Newspaper of Burlington Free Press, November 24, 1843, Page 2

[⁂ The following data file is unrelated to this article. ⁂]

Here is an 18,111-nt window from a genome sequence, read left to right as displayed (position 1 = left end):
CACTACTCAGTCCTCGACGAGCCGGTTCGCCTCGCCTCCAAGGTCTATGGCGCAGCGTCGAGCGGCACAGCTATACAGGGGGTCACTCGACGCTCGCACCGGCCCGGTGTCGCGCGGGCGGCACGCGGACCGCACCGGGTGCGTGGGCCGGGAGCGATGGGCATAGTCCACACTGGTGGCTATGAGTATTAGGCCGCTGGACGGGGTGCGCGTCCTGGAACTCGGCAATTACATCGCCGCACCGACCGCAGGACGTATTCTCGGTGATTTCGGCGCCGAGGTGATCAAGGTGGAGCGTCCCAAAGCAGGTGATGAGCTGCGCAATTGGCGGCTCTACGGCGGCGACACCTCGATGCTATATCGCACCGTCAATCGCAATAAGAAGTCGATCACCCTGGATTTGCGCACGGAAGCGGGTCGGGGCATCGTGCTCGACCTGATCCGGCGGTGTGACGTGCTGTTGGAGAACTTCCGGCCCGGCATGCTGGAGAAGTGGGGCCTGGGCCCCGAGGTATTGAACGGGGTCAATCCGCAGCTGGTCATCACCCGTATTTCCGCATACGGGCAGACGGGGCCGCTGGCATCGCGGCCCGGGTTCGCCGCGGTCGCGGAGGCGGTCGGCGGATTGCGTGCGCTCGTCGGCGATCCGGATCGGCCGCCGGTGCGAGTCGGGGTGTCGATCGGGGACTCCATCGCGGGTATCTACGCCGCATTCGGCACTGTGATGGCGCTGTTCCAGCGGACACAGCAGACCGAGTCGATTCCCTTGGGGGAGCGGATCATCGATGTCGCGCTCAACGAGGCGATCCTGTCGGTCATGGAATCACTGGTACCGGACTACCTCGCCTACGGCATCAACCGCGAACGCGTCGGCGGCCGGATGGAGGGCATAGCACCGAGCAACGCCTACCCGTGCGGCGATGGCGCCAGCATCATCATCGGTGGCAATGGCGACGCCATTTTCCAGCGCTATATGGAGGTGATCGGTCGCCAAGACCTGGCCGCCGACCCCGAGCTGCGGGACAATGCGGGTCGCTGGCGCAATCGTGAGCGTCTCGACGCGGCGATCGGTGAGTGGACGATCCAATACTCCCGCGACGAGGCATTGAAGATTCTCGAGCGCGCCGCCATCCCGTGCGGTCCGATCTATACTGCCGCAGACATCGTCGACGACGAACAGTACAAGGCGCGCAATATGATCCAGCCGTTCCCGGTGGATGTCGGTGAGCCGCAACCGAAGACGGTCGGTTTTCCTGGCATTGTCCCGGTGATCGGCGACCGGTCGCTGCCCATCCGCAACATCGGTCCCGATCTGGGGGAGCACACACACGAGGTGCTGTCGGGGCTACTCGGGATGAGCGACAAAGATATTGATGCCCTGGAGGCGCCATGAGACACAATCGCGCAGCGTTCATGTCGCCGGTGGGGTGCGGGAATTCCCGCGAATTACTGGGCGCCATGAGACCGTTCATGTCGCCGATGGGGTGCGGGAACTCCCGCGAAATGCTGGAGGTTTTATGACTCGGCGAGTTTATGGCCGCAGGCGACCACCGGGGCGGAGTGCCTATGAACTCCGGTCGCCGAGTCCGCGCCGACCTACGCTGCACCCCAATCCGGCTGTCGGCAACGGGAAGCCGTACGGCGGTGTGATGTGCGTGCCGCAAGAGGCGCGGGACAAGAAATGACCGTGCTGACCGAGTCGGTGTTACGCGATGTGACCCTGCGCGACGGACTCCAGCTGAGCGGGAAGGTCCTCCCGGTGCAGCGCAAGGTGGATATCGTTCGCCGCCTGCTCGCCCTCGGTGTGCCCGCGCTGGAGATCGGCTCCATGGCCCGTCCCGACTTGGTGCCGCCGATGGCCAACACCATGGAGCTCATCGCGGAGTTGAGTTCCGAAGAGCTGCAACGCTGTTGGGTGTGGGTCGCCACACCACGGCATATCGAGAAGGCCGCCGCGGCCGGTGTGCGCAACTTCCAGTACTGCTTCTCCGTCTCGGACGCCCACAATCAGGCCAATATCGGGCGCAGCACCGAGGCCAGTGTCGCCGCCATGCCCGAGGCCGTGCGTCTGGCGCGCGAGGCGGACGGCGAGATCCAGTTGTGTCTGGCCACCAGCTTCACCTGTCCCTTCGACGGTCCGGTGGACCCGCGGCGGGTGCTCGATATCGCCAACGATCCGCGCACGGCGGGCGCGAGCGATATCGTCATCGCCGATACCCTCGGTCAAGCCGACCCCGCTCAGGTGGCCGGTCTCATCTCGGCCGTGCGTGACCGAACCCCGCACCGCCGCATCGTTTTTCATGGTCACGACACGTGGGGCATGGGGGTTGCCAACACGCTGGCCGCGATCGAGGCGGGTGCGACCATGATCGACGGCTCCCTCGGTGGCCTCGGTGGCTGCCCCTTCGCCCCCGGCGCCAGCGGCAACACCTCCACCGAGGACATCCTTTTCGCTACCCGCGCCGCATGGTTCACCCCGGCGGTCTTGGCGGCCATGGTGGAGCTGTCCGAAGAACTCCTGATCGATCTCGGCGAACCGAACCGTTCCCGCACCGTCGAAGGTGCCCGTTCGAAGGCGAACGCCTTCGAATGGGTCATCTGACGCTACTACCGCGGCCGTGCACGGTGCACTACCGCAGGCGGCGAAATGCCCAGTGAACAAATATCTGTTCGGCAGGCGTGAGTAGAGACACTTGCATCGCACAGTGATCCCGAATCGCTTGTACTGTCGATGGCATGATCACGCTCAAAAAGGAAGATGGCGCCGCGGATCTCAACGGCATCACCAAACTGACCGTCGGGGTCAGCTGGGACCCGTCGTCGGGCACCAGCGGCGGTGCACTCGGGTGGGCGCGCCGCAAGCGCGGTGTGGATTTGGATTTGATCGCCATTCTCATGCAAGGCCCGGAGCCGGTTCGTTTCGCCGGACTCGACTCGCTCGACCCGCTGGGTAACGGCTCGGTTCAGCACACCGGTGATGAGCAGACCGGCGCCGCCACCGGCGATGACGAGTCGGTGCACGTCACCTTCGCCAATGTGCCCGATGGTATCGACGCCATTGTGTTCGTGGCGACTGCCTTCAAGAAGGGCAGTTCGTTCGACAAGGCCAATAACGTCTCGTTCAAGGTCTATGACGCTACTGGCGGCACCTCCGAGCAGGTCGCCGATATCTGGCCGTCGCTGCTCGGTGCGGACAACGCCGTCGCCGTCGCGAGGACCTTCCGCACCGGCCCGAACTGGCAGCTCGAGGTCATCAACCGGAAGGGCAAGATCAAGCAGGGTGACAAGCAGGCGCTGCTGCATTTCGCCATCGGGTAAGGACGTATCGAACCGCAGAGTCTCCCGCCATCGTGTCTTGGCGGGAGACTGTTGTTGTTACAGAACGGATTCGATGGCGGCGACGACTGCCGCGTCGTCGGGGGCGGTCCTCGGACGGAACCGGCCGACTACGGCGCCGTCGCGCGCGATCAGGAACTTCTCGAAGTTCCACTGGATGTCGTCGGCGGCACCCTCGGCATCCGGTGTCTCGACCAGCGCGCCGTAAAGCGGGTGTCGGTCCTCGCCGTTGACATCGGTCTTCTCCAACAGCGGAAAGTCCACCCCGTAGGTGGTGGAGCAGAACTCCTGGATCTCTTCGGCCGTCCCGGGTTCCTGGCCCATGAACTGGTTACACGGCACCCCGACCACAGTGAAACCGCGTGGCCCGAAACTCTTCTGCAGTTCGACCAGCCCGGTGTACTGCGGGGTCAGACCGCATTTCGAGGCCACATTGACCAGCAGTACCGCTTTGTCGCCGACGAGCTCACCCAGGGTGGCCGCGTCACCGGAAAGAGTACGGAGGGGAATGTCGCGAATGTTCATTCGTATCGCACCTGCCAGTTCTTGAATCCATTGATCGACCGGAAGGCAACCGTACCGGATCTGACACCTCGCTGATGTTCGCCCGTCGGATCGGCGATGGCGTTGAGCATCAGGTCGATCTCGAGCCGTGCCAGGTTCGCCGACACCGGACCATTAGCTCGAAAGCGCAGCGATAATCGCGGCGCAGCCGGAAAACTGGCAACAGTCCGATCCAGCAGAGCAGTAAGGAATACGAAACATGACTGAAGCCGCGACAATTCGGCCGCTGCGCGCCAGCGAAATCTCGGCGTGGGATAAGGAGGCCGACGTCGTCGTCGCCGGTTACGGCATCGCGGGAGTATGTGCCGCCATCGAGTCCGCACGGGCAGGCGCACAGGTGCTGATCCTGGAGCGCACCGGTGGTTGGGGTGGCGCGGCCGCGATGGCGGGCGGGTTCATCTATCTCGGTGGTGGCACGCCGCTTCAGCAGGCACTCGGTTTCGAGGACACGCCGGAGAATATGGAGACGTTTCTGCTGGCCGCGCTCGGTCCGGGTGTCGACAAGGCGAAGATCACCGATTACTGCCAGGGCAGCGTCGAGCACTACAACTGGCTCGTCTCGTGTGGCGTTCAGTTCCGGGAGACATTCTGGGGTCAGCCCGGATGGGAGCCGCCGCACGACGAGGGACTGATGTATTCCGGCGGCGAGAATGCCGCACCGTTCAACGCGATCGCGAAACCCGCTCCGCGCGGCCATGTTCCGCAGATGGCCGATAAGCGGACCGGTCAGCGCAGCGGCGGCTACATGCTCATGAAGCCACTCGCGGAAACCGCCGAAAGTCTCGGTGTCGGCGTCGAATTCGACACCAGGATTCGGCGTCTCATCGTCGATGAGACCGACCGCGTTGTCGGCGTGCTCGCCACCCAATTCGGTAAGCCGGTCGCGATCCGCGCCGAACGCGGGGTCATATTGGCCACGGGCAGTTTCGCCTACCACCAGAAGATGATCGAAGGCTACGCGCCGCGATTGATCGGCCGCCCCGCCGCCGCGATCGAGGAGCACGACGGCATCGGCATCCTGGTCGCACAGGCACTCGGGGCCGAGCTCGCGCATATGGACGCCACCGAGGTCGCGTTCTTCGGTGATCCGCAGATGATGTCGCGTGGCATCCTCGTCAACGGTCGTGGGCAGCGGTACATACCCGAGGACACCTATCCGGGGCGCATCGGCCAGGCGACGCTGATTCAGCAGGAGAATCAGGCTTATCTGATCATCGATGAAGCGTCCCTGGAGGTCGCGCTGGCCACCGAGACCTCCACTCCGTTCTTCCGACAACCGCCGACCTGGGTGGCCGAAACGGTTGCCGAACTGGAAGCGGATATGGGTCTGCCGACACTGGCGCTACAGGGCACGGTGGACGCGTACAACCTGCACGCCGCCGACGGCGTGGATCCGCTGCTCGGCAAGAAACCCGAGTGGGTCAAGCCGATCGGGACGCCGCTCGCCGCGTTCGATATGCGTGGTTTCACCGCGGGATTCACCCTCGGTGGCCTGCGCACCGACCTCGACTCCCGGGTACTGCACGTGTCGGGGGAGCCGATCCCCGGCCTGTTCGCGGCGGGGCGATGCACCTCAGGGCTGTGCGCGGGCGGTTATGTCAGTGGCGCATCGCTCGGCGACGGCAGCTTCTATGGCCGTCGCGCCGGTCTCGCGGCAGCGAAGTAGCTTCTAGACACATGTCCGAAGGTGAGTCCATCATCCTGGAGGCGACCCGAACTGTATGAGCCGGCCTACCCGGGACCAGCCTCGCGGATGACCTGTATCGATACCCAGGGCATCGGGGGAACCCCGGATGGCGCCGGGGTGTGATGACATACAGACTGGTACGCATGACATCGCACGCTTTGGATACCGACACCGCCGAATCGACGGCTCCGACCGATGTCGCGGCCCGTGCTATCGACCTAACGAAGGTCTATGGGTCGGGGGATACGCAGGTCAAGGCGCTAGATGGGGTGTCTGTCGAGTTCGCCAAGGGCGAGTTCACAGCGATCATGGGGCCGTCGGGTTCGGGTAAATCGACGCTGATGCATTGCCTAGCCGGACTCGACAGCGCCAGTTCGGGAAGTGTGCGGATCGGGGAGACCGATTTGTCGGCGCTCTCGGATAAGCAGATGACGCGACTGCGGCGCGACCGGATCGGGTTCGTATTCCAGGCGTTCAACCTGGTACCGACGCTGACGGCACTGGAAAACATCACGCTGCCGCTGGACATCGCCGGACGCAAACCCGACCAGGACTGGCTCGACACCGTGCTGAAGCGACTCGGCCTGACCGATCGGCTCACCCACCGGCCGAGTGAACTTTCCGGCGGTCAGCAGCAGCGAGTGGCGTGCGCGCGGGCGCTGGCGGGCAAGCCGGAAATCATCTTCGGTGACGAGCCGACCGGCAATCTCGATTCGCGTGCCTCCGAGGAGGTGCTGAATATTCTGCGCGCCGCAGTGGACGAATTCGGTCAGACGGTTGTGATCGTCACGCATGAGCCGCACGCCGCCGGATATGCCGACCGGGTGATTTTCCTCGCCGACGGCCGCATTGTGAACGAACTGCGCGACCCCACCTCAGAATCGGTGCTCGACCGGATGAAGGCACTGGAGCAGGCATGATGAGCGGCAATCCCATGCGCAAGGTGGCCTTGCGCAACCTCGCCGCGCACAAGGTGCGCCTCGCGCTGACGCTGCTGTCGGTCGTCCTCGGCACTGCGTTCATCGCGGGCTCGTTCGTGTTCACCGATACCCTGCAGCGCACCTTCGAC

Newspaper of Burlington Free Press dated November 24, 1843 Page 2